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typemap in Perl/XS

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for OSDC.TW 2013

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  • # and of course, it usually doesn't.
  • # As you see, it's almost the same as declared in the .h files.
  • # so that a C compiler can compile.
  • # and should be.
  • # information on defines, includes, functions, typedefs, structs etc is stored in $converter's stash.

Transcript

  • 1. Wine label from Perl(located in Germany)Thanks , Wendy and Liz!
  • 2. ... and MST
  • 3. typemap in Perl/XSKenichi Ishigaki(charsbar)@OSDC.TW 2013April 19, 2013
  • 4. Let me ask youfirst.
  • 5. Have you ever writtenan extension thatbridges C and Perl?
  • 6. Part I: XS is ...?
  • 7. Perl has a feature to loadan external C library.use DynaLoader;my @paths = dl_findfile(...);my $lib = dl_load_file($path);
  • 8. This wont work correctlyunless the library conformswith Perls convention.use DynaLoader;my @paths = dl_findfile(...);my $lib = dl_load_file($path);
  • 9. So we need somethingin-between.Perl XS C library
  • 10. Writing the one-in-between is fairlyeasy.
  • 11. (as long as you dontadd anything extra)
  • 12. The simplest form of the one-in-between starts like this:#include "EXTERN.h"#include "perl.h"#include "XSUB.h"#include "ppport.h"#include <foo.h>MODULE = Foo PACKAGE = Foointfunc(const char* str)
  • 13. These three lines are to usePerl API.#include "EXTERN.h"#include "perl.h"#include "XSUB.h"#include "ppport.h"#include <foo.h>MODULE = Foo PACKAGE = Foointfunc(const char* str)
  • 14. This is for portabilitybetween perls.#include "EXTERN.h"#include "perl.h"#include "XSUB.h"#include "ppport.h"#include <foo.h>MODULE = Foo PACKAGE = Foointfunc(const char* str)
  • 15. This is to import C functionsfrom the library.#include "EXTERN.h"#include "perl.h"#include "XSUB.h"#include "ppport.h"#include <foo.h>MODULE = Foo PACKAGE = Foointfunc(const char* str)
  • 16. Module and packagedeclarations.#include "EXTERN.h"#include "perl.h"#include "XSUB.h"#include "ppport.h"#include <foo.h>MODULE = Foo PACKAGE = Foointfunc(const char* str)
  • 17. The function declarations toexport (XSUBs) follow.#include "EXTERN.h"#include "perl.h"#include "XSUB.h"#include "ppport.h"#include <foo.h>MODULE = Foo PACKAGE = Foointfunc(const char* str)
  • 18. As with .h files, there shouldbe only declarations.#include "EXTERN.h"#include "perl.h"#include "XSUB.h"#include "ppport.h"#include <foo.h>MODULE = Foo PACKAGE = Foointfunc(const char* str)
  • 19. Nothing difficult(in principle).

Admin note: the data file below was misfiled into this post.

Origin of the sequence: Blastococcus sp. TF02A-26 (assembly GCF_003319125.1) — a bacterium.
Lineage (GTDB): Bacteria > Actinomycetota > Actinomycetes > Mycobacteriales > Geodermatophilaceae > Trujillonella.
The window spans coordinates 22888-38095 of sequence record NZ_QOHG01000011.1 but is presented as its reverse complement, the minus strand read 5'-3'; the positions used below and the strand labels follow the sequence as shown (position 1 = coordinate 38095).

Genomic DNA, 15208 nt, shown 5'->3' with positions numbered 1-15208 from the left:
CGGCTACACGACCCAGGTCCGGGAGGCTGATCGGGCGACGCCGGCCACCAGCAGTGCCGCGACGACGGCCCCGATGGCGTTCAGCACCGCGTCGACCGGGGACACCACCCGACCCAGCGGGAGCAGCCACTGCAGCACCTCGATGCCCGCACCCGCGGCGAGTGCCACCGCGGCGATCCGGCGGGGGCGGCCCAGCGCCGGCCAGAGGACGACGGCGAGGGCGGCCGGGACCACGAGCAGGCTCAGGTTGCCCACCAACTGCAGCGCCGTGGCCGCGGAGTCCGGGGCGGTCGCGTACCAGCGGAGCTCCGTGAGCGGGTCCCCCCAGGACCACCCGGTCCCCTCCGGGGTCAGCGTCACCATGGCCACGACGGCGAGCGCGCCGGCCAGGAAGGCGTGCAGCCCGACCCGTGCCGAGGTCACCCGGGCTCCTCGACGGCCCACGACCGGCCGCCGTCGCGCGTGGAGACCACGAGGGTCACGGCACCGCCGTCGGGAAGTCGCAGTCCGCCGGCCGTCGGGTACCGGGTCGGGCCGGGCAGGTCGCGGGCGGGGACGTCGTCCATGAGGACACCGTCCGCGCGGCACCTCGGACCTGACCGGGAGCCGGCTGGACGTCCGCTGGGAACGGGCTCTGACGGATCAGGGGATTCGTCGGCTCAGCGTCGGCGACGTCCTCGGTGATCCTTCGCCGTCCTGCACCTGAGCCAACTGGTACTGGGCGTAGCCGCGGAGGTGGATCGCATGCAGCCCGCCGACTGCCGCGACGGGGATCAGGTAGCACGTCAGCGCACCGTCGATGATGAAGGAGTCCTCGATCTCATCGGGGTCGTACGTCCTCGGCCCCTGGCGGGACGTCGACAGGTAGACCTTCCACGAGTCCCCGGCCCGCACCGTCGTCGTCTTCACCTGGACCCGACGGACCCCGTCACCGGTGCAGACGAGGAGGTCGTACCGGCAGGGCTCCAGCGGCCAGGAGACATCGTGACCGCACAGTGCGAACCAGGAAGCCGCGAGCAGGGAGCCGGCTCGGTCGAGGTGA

• 20. The library you usemay not always bethat simple.
  • 21. People may addsomething written in Cwith a variety of PerlAPI.
  • 22. If someones XScode scares you,please remember.
  • 23. Whats difficult isnot the XSinterface itself.
  • 24. Its something elsethat makes themattercomplicated.
  • 25. Dont hesitate writingXS interface if youfind a useful Clibrary.
  • 26. Part II: How .xs file is compiled
  • 27. To build an interfacelibrary, we need toturn its XS declarationinto pure C code.
  • 28. If you already haveMakefile.PL, run it, andthen, make.$ perl Makefile.PL && make
  • 29. If you have Build.PL, dosomething like this (ormaybe ./Build build).$ perl Build.PL && ./Build
  • 30. If you dont have either,Milla or Minilla will helpyou (ask miyagawa-san).
  • 31. The most important XSUB partwill be translated like this:XS_EUPXS(XS_Foo_func){dVAR; dXSARGS;if (items != 1)croak_xs_usage(cv, "str");{int RETVAL;dXSTARG;const char* str = (const char *)SvPV_nolen(ST(0));RETVAL = func(str);XSprePUSH; PUSHi((IV)RETVAL);}XSRETURN(1);}
  • 32. A function exposed to the Perl worldtakes a Perl variable as its argument.XS_EUPXS(XS_Foo_func){dVAR; dXSARGS;if (items != 1)croak_xs_usage(cv, "str");{int RETVAL;dXSTARG;const char* str = (const char *)SvPV_nolen(ST(0));RETVAL = func(str);XSprePUSH; PUSHi((IV)RETVAL);}XSRETURN(1);}
  • 33. However, a Perl variable isactually a structure in C.XS_EUPXS(XS_Foo_func){dVAR; dXSARGS;if (items != 1)croak_xs_usage(cv, "str");{int RETVAL;dXSTARG;const char* str = (const char *)SvPV_nolen(ST(0));RETVAL = func(str);XSprePUSH; PUSHi((IV)RETVAL);}XSRETURN(1);}
  • 34. You cant pass it directly to a Cfunction, and vice versa.XS_EUPXS(XS_Foo_func){dVAR; dXSARGS;if (items != 1)croak_xs_usage(cv, "str");{int RETVAL;dXSTARG;const char* str = (const char *)SvPV_nolen(ST(0));RETVAL = func(str);XSprePUSH; PUSHi((IV)RETVAL);}XSRETURN(1);}
  • 35. The Perl variable is convertedand cast into a C value here.XS_EUPXS(XS_Foo_func){dVAR; dXSARGS;if (items != 1)croak_xs_usage(cv, "str");{int RETVAL;dXSTARG;const char* str = (const char *)SvPV_nolen(ST(0));RETVAL = func(str);XSprePUSH; PUSHi((IV)RETVAL);}XSRETURN(1);}
  • 36. Then, the function importedfrom the library is called.XS_EUPXS(XS_Foo_func){dVAR; dXSARGS;if (items != 1)croak_xs_usage(cv, "str");{int RETVAL;dXSTARG;const char* str = (const char *)SvPV_nolen(ST(0));RETVAL = func(str);XSprePUSH; PUSHi((IV)RETVAL);}XSRETURN(1);}
  • 37. And the return value is convertedinto a Perl value again.XS_EUPXS(XS_Foo_func){dVAR; dXSARGS;if (items != 1)croak_xs_usage(cv, "str");{int RETVAL;dXSTARG;const char* str = (const char *)SvPV_nolen(ST(0));RETVAL = func(str);XSprePUSH; PUSHi((IV)RETVAL);}XSRETURN(1);}